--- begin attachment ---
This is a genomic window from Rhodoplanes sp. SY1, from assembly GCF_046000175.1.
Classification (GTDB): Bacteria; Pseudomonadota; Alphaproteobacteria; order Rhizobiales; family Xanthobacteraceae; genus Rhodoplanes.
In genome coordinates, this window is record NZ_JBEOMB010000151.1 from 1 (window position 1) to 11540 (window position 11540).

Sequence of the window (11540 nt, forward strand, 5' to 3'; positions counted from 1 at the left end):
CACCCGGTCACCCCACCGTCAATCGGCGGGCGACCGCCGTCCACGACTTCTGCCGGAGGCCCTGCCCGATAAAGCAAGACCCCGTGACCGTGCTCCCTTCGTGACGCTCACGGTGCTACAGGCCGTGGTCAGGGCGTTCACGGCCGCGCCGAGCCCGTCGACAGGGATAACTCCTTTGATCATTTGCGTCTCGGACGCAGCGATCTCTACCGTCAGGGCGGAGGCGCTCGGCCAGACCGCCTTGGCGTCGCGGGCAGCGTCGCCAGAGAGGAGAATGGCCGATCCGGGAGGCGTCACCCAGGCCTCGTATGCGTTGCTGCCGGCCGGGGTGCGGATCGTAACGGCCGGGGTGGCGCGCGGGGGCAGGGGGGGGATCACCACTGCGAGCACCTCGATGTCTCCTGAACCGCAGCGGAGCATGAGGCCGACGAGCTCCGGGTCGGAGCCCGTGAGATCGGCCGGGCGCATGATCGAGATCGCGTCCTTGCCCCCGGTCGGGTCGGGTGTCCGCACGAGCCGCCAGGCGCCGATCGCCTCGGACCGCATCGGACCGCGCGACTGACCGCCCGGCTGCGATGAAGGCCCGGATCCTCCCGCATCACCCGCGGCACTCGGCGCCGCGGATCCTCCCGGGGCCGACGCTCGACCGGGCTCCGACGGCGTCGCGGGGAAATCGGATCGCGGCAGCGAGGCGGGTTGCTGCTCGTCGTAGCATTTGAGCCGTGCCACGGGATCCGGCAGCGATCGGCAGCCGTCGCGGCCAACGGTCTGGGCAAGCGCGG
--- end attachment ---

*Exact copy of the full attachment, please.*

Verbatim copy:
This is a genomic window from Rhodoplanes sp. SY1, from assembly GCF_046000175.1.
Classification (GTDB): Bacteria; Pseudomonadota; Alphaproteobacteria; order Rhizobiales; family Xanthobacteraceae; genus Rhodoplanes.
In genome coordinates, this window is record NZ_JBEOMB010000151.1 from 1 (window position 1) to 11540 (window position 11540).

Sequence of the window (11540 nt, forward strand, 5' to 3'; positions counted from 1 at the left end):
CACCCGGTCACCCCACCGTCAATCGGCGGGCGACCGCCGTCCACGACTTCTGCCGGAGGCCCTGCCCGATAAAGCAAGACCCCGTGACCGTGCTCCCTTCGTGACGCTCACGGTGCTACAGGCCGTGGTCAGGGCGTTCACGGCCGCGCCGAGCCCGTCGACAGGGATAACTCCTTTGATCATTTGCGTCTCGGACGCAGCGATCTCTACCGTCAGGGCGGAGGCGCTCGGCCAGACCGCCTTGGCGTCGCGGGCAGCGTCGCCAGAGAGGAGAATGGCCGATCCGGGAGGCGTCACCCAGGCCTCGTATGCGTTGCTGCCGGCCGGGGTGCGGATCGTAACGGCCGGGGTGGCGCGCGGGGGCAGGGGGGGGATCACCACTGCGAGCACCTCGATGTCTCCTGAACCGCAGCGGAGCATGAGGCCGACGAGCTCCGGGTCGGAGCCCGTGAGATCGGCCGGGCGCATGATCGAGATCGCGTCCTTGCCCCCGGTCGGGTCGGGTGTCCGCACGAGCCGCCAGGCGCCGATCGCCTCGGACCGCATCGGACCGCGCGACTGACCGCCCGGCTGCGATGAAGGCCCGGATCCTCCCGCATCACCCGCGGCACTCGGCGCCGCGGATCCTCCCGGGGCCGACGCTCGACCGGGCTCCGACGGCGTCGCGGGGAAATCGGATCGCGGCAGCGAGGCGGGTTGCTGCTCGTCGTAGCATTTGAGCCGTGCCACGGGATCCGGCAGCGATCGGCAGCCGTCGCGGCCAACGGTCTGGGCAAGCGCGG